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A joint condemnation

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Sandy De Silva, PhD, is the executive director of Family Centre

Recent child-grooming legislative changes were a huge success for child safeguarding in Bermuda. To read two weeks later, a front-page article, calling for reduced sentencing for someone who sexually abused a 13-year-old child is hard to reconcile. As a community, we have started the shift to a stronger, more protective space for children. This is owing in part to the fierce advocacy of organisations such as Saving Children and Revealing Secrets, the Centre Against Abuse, the Coalition for the Protection of Children, Family Centre and the Inter-Agency Committee for Children and Families advocating for the protection of children. Additionally, the Attorney-General has listened to calls for stronger safeguarding and responded by tabling amendments to existing legislation to protect children against sexual grooming. We hope the community not only disagree with Charles Richardson’s argument but that they continue to rally behind the need for the most stringent child-safeguarding measures. We believe the offender Chez Rogers must face the legal consequence for his behaviours. However, the IAC equally advocates for restorative justice. To that end, we must continue to find ways to ensure individuals such as Mr Rogers receive rehabilitative and supportive programmes while incarcerated to ensure they are reintegrated into the community equipped with the skills, tools and resources to assist them with making healthier choices to minimise harmful risks to children and to themselves. — Inter-Agency Committee for Children and Families’ Advocacy CommitteeThe July 11 Royal Gazette article titled “Young women seduce older men for sport” raises significant red flags. First, we must be clear that children are not young adults; 13-year-olds are children. The grooming of children for sexual purposes through the internet and related technologies is a growing problem worldwide, putting countless children at risk for sexual abuse and exploitation. Grooming is the process by which an adult establishes or builds a relationship with a child, either in person or through the use of the internet and related technologies, to facilitate online or offline sexual contact with the child. Children must not be held criminally liable for involvement with adult, online-grooming offenders. Children are simply not good decision-makers in emotionally charged situations; they lose the ability to make proper, informed decisions in their own best interests when their thinking is compromised by the process of sexual grooming. It is absolutely the adult’s responsibility to ensure that they know the real age of a person that they are engaging in sexual contact with.Children must not be held criminally liable for any involvement with online-grooming offenders. A child who is exploited in an online-grooming situation is a victim. Criminal liability must focus instead on the acts of the offender, who is taking advantage of the child’s vulnerability, inexperience or life situation, and who is responsible for the child’s exploitation. If we fail to protect children, then we risk our future and deceive our own values and beliefs as a society to safeguard the most vulnerable among us. — Family CentreNicola Paugh, PhD, is the Programme Co-ordinator for the Inter-Agency Committee for Children and Families. Sandy De Silva, PhD, is the executive director of Family CentreOn occasion The Royal Gazette may decide to not allow comments on a story that we deem might inflame sensitivities. As we are legally liable for any libellous or defamatory comments made on our website, this move is for our protection as well as that of our readers.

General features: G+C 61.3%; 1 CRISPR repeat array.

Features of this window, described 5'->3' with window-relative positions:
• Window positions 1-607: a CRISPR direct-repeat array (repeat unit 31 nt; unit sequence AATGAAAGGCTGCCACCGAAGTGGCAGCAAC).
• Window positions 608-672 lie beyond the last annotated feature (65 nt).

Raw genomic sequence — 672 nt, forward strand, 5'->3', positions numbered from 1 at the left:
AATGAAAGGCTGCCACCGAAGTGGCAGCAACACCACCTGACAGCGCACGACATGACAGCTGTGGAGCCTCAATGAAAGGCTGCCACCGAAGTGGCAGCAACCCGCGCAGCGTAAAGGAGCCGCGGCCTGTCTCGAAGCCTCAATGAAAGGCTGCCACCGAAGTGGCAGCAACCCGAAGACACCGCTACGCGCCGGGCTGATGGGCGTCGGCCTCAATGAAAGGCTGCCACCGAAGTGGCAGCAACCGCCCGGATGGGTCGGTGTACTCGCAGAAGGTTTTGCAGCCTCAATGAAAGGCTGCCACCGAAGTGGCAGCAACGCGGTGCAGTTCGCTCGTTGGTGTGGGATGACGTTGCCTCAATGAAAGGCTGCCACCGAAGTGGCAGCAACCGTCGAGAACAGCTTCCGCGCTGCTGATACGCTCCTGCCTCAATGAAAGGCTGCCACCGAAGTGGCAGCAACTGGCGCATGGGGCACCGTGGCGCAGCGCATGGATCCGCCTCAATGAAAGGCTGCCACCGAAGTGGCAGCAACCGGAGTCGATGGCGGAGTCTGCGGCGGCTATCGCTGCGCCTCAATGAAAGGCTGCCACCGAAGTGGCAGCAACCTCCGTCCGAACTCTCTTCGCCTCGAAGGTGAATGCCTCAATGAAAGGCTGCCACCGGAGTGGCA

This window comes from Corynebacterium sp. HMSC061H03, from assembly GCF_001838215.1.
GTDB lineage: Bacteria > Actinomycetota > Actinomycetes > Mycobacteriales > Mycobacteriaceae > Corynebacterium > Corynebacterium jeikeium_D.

Nicola Paugh, PhD, is the Programme Co-ordinator for the Inter-Agency Committee for Children and Families